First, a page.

Monday, June 16, 2014

Top 90 Albums of the 90's: 70-61

#70 The War Report - Capone-N-Noreaga (1997)

Even with Capone serving jail time for a decent percentage of the recording, The War Report still wound up as a surprisingly great album.  I'm not one who generally is a huge fan of "hardcore" hip-hop, but I can't help but bob my head to this album. Tragedy Khadafi turns up on probably half the tracks on the album, including the standout "Calm Down" alongside Nas. This album often gets credited with more or less killing mafioso rap and bringing hardcore back to hip-hop's forefront.

#69 One For All - Brand Nubian (1990)

One For All has all the strongest qualities of In God We Trust, without the Islamic extremest rhetoric weighing it down.  That's not to say there aren't definite Five Percenter themes here, quite the contrary, they're everywhere.  Grand Puba's Brand Nubian just aren't as overtly militant or inflammatory.  This album is actually pretty light and fun.

#68 Stakes is High - De La Soul (1996)

Stakes is High showing up this high will probably be a surprise to some, but I maintain that this album gets underrated.  Prince Paul leaving the group was definitely a major blow, but it by no means mortally injured De La.  Stakes is High is a great album because De La was one of the groups to recognize that the popular hip-hop at the time wasn't healthy for the listeners, the artists, or the genre, and that hip-hop would soon be faced with an identity crisis, and a choice would need to be made as to what direction the genre would go.  The model of just having not particularly skilled MCs throw violent threats at each other from across the country wasn't sustainable.  Stakes is High is an album that put the whole hip-hop and general music industry on blast, and they were completely right.  The context is what makes this album great more so than the actual technical aspects.

Oh, and this is also Mos Def's debut.

#67 The Carnival - Wyclef Jean (1997)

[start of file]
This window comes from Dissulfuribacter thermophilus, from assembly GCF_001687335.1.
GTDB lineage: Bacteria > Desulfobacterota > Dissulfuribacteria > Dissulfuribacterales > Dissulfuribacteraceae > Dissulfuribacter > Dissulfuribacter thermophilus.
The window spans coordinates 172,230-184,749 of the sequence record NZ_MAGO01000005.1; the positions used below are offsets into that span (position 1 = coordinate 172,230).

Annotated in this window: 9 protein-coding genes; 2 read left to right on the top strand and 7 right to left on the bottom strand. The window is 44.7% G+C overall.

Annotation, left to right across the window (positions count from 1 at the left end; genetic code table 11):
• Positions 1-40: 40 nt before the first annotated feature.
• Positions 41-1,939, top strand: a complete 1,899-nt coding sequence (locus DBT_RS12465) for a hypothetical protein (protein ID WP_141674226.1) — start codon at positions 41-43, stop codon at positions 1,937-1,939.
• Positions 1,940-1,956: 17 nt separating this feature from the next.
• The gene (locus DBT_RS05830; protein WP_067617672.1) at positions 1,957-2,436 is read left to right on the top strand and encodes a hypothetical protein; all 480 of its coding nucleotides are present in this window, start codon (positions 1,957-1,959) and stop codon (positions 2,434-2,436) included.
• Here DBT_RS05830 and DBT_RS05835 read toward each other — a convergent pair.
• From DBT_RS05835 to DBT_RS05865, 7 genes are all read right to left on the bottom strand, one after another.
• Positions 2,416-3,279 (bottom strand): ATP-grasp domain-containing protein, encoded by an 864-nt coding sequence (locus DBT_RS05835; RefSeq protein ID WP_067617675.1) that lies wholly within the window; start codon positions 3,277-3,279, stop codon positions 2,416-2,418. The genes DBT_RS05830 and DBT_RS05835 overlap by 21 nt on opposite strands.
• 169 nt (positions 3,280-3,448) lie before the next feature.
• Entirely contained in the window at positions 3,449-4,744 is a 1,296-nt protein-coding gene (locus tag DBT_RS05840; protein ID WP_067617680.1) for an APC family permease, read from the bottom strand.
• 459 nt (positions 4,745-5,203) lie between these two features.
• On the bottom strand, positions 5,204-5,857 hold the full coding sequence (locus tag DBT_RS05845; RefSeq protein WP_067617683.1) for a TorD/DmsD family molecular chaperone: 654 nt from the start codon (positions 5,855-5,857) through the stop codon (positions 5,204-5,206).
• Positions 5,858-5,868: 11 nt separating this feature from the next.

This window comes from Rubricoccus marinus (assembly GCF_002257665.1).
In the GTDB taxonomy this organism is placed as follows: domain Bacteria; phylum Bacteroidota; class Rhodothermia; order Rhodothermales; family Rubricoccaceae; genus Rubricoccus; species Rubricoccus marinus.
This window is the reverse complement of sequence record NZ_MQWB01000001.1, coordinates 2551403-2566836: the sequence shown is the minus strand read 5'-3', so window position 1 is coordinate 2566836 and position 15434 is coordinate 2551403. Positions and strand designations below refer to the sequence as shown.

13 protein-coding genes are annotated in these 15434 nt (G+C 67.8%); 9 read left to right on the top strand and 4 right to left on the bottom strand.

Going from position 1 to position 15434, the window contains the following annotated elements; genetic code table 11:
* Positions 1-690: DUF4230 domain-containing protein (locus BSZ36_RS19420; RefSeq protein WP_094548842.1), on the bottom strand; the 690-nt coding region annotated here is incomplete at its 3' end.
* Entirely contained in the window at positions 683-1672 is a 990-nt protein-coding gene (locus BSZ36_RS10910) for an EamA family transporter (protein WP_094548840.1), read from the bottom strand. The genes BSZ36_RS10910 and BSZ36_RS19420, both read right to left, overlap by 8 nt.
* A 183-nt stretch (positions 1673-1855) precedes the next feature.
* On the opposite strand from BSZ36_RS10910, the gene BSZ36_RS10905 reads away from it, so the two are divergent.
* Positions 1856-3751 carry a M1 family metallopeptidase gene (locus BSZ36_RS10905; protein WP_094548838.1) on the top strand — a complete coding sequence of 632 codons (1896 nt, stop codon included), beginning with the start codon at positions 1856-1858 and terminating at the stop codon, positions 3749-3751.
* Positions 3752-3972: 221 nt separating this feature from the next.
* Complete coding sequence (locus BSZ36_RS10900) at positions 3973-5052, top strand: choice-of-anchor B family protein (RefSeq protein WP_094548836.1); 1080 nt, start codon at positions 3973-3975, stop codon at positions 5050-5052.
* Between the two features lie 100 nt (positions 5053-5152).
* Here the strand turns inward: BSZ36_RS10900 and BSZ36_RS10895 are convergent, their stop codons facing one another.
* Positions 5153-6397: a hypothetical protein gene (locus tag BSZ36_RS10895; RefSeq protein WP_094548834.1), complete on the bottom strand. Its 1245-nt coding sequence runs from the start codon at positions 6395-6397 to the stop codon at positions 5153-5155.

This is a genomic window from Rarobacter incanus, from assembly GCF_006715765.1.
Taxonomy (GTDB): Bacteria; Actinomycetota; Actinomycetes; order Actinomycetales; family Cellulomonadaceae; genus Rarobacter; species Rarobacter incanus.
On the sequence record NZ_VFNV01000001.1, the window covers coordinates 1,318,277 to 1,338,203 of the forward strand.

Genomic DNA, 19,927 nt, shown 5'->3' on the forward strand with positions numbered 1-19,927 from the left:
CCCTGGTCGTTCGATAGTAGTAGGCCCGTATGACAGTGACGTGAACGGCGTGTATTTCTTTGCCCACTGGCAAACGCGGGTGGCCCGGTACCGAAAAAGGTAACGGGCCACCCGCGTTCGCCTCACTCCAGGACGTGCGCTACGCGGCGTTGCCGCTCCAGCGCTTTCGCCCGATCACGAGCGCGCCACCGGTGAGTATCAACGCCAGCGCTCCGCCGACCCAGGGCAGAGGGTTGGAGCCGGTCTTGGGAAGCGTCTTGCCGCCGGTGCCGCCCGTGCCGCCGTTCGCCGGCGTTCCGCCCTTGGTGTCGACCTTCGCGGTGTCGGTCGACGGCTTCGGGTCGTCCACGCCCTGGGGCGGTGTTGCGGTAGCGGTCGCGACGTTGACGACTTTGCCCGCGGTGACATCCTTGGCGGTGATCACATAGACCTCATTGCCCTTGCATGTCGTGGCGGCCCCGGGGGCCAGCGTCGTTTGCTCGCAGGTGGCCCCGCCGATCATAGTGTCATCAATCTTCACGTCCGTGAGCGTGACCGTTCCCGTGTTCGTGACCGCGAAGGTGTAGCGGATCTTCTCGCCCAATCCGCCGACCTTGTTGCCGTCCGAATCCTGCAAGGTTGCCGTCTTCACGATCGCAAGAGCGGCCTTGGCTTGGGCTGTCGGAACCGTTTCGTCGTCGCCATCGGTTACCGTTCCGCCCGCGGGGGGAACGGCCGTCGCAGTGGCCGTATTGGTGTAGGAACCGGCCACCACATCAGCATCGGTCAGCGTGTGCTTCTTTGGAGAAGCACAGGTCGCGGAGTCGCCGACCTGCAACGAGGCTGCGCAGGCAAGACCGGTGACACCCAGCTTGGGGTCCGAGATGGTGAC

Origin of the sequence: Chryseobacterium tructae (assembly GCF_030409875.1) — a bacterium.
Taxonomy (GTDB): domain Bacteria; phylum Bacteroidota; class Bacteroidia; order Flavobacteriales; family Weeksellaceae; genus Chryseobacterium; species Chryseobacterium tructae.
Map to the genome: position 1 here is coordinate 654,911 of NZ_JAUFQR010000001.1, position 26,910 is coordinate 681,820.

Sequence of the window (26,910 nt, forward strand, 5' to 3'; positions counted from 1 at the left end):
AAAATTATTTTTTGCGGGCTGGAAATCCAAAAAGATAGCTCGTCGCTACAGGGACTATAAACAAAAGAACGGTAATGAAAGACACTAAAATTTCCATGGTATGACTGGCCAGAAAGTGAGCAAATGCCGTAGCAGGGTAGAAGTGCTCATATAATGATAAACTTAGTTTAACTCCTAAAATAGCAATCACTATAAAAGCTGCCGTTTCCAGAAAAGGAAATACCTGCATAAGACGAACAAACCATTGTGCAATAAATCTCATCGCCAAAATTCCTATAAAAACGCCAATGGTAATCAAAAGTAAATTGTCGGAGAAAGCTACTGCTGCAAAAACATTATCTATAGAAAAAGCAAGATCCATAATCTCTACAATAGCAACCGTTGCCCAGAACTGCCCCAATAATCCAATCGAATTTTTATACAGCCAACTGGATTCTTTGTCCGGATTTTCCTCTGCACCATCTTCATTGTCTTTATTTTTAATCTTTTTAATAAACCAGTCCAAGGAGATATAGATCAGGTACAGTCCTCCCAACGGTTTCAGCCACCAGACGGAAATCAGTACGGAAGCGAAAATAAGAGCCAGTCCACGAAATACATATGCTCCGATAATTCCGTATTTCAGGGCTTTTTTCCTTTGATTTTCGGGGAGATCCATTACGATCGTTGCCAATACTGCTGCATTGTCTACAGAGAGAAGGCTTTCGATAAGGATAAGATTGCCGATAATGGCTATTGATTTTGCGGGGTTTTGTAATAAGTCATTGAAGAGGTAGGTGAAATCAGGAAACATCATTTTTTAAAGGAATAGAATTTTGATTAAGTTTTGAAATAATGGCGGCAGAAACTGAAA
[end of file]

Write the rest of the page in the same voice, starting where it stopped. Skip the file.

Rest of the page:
This release feels a little out of place on the list, since it incorporates so many of the non-traditional hip-hop influences.  It probably dedicates less time to rapping than any other album on the list.  The Carnival often times feels like... well, a carnival with all the different musical influences it's trying to incorporate.  I wouldn't be surprised if Wyclef had wanted this album to be significantly longer than it ended up being, there's almost too much variety here.

#66 Tical - Method Man (1994)

Method Man was dubbed the member of Wu-Tang who had the most popular appeal in the wake of Enter the Wu-Tang.  As such, he was tasked with being the first member to put out a solo release.  Even though it's not held in quite the esteem as some of the other Wu solo albums that followed it, it'd be hard to argue that Tical wasn't a smashing success.  This record features some of RZA's best beats, which Meth attacks with a level of ferocity that you wouldn't expect given his public persona.

#65 Word... Life - O.C. (1994)

As you read through this list you'll probably start to notice a theme.  A lot of the lesser known albums are from 1994.  A glut of extremely popular and acclaimed albums being released that year made it so there are a handful of great albums that tend to not get much recognition, simply because they were and still are overshadowed by the likes of Tical, Illmatic, Ready to Die, Resurrection, and The Diary.